Avalanche Defensive Breakdown

This is a brief analysis of a defensive breakdown on the rush in the Colorado vs Dallas game on Dec 29, 2016 that resulted in Dallas taking a 2-0 lead.  Posted for the readers at /r/ColoradoAvalanche.

The play begins here (above), with a normal breakout.   The D-men (especially #16) are playing a little too soft on the puck, but everyone is in position for an even numbered attack.  The posture of the forwards makes me think they’re tired (the stick in the air is probably signaling for a change).

Trouble begins here.  The d-men are still soft in their gap control, but are closing in.  It still looks normal, except the backhecking forward #92 is getting beat.  His posture tells me he is gassed and can’t push.

Above, the d-man on the puck carrier (D1) is leaning in to close the gap.  He is angling to take away the blue line.  You can see his edges aligned to cut off the angle.  His gap control is a still a little soft.  The only other issue I have here is his partner (D2) being a bit too far back.  This is a systems thing though, it’s common to have the secondary defender backing up in a support role.  Keep in mind the puck carrier (Spezza) is beginning to slow down (to keep the large gap) at this time and is visibly looking for passing lanes.  Veteran move to slow down when you have soft gap control and a man driving the center.

Above, D1 (#51 – Tyutin) has recognized he’s now in a 3v2.  He as shifted his posture to a neutral “prevent the pass” stance.  This is the correct play.  The puck carrier (F1) has slowed and the trailing Dallas attacker (Defenseman John Klingberg #3) is a threat as he is still accelerating up the middle.   The defensive gap control is still soft, but not terrible and D1 has his stick in the primary passing lane.  His partner (D2) is playing a passive support role.  They’re afraid of getting beat either 1v1 by a skilled player like F1 (Spezza), or afraid of losing position on the trailing Dallas player who is still accelerating into the zone.   F2 (Seguin) is moving wide to empty space to support the play and avoid offsides.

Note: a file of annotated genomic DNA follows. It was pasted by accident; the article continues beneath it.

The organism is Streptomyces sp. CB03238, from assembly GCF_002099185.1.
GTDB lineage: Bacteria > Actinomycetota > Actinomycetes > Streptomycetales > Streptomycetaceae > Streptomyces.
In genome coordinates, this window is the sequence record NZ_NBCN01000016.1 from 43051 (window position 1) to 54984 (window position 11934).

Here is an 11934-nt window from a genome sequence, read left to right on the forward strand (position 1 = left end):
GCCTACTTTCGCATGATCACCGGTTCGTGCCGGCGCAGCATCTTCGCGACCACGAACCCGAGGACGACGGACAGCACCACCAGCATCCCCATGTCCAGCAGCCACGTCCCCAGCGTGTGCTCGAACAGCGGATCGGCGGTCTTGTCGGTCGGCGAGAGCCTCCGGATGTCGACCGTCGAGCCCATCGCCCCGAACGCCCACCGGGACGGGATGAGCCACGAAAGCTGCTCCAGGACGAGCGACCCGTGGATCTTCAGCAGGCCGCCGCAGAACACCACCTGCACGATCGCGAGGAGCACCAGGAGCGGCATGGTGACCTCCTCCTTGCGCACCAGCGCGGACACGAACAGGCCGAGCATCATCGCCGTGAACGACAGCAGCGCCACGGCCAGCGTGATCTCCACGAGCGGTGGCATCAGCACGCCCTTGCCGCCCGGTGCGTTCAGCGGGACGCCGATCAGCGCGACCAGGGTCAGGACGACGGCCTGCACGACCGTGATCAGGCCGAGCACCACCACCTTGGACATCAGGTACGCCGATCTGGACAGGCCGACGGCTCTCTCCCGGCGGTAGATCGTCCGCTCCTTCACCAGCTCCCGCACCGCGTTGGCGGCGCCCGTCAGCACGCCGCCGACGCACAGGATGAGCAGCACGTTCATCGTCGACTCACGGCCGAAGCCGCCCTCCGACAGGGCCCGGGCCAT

Right here, D1 is still preventing the pass and is in a reasonably good position, having tracked the trailing defender as he accelerated into the slot.  He’s just begun stepping up to the puck carrier to challenge his pass, recognizing his partner has coverage on the man driving the slot.  The Dallas defenseman pushing up the center is wreaking havoc on the Avalanche defensive positioning with his quick drive.

This (at the NHL level) is still a clear 3v2 odd-man rush.

Due to good reasonable defensive position, the clear 3v2 has been broken up and now it is 4v4.  The two Colorado defensemen are still feeling outnumbered and are playing the two passing lanes (as they should).   The back-checking wingers are both trying to do the same thing.  Communication is missed here.  Wingers should be looking for open men and slowing to take away cross-seam passes.

F2 (#91) for Dallas has recognized the 3v2 is covered by backcheck support and the defense is in position to take away net drives, so he stops in a shooting position at the top of the circle.   The back-checking forwards are a problem here as they get puck-focused.  #96 in the high slot needs to pick up a man.  He’s floating in no-mans land away from the puck and staring at the puck.  If #92 can stop quickly, he’s in a decent support position (but he doesn’t even try to stop).